- Mark the vertex on the subject's scalp using a felt-tip pen or some other similar method. Begin by locating the nasion and inion on the subject as indicated in panel A of the figure above. Using a tape measure, find the distance between these two locations. The point half-way between the two points is the vertex. Make a mark at that point for later reference. (Other 10-20 points could be located in a similar manner.)
- Mark scalp positions for Fpz and Oz. The Fpz position is above the nasion 10% of the distance from the nasion to the Inion. The Oz position is above the inion the same distance.
- Identify the Cz electrode on the EEG cap and place the cap to position the Cz electrode on the vertex.
- Keeping Cz fixed, slide the cap onto the head.
- While ensuring that Cz does not shift, adjust the cap such that the Fz-Cz-Pz line is on the midline; Fp1-Fp2 line is horizontal, and at the level of the Fpz mark; the O1-O2 line is horizontal, and at the level of the Oz mark.
- You can now fix Ref and Gnd electrodes. These electrodes are attached in one of a few typical configurations. One common configuration is to attach the Ref electrode to one earlobe, and the Gnd electrode to the mastoid on the same side of the head. Another possible configuration is to attach Ref to one mastoid and Gnd to the other mastoid. This choice is influenced by the used cap technology, which may have dedicated electrodes outside the cap for reference and ground, or may have these electrodes embedded in the cap directly.
Electrical power lines use sinusoidal voltages with a frequency of 50 or 60 Hz, depending on your country. Generally, 50Hz are used in Europe, Asia, Africa, and parts of South America; 60Hz are used in North America, and parts of South America.
Mains voltage is typically 110 or 230 Volts, and thus exceeds the EEG's 50 to 100 Microvolts by a factor of , or 126 dB. Therefore, mains interference is ubiquitous in EEG recordings, especially if taken outside specially equipped, shielded rooms, and EEG amplifiers usually provide a so-called notch filter that suppresses signals in a narrow band around the mains frequency in question.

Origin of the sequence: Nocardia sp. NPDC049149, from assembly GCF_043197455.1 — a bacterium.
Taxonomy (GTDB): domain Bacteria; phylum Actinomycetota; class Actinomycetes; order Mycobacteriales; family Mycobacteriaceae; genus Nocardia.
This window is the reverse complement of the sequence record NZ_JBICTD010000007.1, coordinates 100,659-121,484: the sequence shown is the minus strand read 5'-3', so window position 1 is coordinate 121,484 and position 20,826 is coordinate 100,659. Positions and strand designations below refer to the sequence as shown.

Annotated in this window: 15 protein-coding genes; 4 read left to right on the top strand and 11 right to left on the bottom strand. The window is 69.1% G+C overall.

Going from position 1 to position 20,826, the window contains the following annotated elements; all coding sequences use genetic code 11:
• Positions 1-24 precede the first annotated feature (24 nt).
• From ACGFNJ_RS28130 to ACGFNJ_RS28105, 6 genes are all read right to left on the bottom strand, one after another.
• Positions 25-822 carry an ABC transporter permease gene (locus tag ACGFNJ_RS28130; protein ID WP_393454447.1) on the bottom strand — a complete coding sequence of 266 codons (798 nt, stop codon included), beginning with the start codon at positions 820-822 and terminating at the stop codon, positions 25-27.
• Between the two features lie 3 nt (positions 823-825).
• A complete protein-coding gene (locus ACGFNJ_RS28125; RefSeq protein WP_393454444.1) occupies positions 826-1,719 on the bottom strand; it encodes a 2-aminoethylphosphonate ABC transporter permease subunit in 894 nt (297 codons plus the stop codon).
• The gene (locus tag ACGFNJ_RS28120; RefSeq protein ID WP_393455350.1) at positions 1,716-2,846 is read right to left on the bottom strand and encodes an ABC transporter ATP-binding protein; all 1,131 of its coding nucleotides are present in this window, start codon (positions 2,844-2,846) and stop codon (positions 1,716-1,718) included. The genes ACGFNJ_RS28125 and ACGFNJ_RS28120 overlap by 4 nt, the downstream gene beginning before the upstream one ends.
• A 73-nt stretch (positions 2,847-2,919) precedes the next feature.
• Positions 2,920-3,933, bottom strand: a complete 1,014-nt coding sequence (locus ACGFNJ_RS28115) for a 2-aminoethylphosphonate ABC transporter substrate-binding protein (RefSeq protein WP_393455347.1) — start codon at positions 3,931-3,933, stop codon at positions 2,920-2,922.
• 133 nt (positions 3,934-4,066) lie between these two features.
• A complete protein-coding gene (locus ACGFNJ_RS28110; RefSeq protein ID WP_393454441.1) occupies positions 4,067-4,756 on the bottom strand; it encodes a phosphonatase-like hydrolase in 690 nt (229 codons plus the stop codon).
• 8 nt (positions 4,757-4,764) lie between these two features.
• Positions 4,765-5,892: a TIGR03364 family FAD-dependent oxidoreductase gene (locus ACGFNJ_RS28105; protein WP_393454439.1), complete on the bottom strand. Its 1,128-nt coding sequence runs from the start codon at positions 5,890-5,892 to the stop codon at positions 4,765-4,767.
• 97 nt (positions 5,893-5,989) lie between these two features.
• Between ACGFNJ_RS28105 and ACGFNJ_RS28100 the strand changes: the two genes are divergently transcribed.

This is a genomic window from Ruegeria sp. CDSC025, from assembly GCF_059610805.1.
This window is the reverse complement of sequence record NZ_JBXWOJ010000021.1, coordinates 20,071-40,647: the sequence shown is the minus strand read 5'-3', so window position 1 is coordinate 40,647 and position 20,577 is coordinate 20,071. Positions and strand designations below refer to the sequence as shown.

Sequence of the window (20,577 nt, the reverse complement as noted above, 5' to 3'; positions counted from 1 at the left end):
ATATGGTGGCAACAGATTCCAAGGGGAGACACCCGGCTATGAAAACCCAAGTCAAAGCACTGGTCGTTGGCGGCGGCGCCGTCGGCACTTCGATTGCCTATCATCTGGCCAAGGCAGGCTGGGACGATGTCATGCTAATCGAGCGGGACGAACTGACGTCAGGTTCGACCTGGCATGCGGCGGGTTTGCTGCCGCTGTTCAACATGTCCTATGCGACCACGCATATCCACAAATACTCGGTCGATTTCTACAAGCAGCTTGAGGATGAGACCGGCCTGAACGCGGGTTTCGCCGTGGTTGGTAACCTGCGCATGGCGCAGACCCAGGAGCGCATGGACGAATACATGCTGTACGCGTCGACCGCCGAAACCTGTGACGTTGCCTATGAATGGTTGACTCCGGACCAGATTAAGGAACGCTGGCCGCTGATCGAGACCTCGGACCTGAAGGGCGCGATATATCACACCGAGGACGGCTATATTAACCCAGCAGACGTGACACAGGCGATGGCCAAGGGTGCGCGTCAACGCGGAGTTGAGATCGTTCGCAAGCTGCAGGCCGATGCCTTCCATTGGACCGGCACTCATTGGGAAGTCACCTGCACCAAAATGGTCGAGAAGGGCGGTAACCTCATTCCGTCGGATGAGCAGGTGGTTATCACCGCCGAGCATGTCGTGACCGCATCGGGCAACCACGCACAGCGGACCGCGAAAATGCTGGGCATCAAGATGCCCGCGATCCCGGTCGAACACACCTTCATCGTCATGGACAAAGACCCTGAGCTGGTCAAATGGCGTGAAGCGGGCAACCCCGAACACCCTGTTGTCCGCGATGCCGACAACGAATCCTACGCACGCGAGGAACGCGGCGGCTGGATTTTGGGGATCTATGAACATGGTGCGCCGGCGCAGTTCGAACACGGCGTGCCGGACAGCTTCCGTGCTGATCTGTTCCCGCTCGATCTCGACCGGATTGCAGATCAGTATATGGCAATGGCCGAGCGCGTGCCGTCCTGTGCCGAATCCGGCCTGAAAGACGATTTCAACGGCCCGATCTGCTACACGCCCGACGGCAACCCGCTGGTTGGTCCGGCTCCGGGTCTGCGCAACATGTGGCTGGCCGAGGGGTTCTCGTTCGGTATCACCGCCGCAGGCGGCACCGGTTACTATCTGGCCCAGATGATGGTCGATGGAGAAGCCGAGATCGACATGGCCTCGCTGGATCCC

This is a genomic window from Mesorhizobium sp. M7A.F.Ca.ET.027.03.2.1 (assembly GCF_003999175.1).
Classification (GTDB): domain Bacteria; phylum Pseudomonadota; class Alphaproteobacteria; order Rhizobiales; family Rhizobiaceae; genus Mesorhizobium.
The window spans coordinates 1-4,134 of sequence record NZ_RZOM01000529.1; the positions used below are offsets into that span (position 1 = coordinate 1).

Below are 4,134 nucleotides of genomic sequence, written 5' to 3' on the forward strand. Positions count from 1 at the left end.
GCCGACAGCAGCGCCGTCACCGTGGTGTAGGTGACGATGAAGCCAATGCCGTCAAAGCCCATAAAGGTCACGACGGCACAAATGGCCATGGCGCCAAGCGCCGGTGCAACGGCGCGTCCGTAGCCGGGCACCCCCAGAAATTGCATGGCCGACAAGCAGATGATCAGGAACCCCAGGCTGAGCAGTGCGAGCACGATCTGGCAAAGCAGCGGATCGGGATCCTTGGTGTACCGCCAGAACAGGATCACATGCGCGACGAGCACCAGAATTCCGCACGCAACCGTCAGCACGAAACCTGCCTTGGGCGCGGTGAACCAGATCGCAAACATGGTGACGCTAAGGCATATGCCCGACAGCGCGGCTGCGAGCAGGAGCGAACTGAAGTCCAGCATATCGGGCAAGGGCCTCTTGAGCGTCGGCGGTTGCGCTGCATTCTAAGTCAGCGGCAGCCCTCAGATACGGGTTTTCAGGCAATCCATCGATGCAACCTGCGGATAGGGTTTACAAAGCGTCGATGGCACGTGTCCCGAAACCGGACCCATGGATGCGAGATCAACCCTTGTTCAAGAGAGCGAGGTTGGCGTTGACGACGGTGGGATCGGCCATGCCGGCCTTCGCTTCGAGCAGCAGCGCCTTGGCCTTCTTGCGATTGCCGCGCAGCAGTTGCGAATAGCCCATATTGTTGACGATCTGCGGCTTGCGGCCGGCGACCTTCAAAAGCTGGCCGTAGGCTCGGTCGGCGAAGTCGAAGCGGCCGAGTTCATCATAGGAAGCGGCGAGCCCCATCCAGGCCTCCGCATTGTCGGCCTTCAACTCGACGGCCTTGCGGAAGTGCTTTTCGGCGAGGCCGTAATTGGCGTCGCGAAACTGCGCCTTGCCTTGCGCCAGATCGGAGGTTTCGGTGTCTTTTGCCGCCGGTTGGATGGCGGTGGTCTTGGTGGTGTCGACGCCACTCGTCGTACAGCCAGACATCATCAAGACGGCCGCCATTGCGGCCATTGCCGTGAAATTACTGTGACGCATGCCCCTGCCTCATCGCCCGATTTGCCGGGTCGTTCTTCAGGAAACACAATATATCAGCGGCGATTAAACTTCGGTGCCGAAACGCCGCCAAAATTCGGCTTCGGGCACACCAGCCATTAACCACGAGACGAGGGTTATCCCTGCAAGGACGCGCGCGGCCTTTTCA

Amplifier notch filters are designed to suppress a certain amount of mains interference. When there is mains interference still visible in the signal after activating the amplifier's notch filter, this is often due to high electrode impedance.
Eye blink artifacts are generated by fast movement of the eyelid along the cornea, as it happens during an eye blink. By friction between lid and cornea, this movement results in charge separation, with a dominantly dipolar charge distribution, and the dipole moment pointing in up-down-direction.
In the EEG, this is recorded as a positive peak lasting a few tenths of a second, mainly visible in the frontopolar region, but propagating to all the electrodes of the montage, becoming weaker with distance from the front.
For blink artifacts, the power contained in their frequency components in the alpha band is negligible, so they produce no apparent effect on SMR data analysis (as long as their number is reasonable). At the same time, their amplitude is quite large so that time domain analyses (such as averaged P300 wave forms) can be strongly influenced by their presence.
Eye Movement (EOG) Artifacts
EOG artifacts are produced by eye movements, and generated by a frictive mechanism similar to the one underlying blink artifacts but involving retina and cornea rather than cornea alone.
The effect on frontopolar and frontotemporal electrodes can be symmetric or antisymmetric, depending whether the movement is vertical or horizontal, respectively.
The effect of eye movement artifacts on frequency- or time-domain analysis is quite similar to that of blink artifacts, except that their frequency content is even lower, and amplitudes tend to be larger.
Muscular (EMG) Artifacts
EMG activity must be carefully checked at the beginning of each recording, and verified throughout the recording. Its effect can completely obscure any frequency analysis. Most common sources of EMG are the muscles that lift the eye brows, and those which close the jaw. Both groups are inadvertently contracted as a consequence of a psychological effort. Keeping the mouth slightly open (or the tip of the toungue between the foreteeth) is a good strategy to avoid jaw-generated EMG.
- If you're following the Mu Rhythm BCI Tutorial, please proceed to Obtaining Mu Rhythm Parameters in an Initial Session.
- If you're following the P300 BCI Tutorial, please proceed to Obtaining P300 Parameters in a Calibration Session.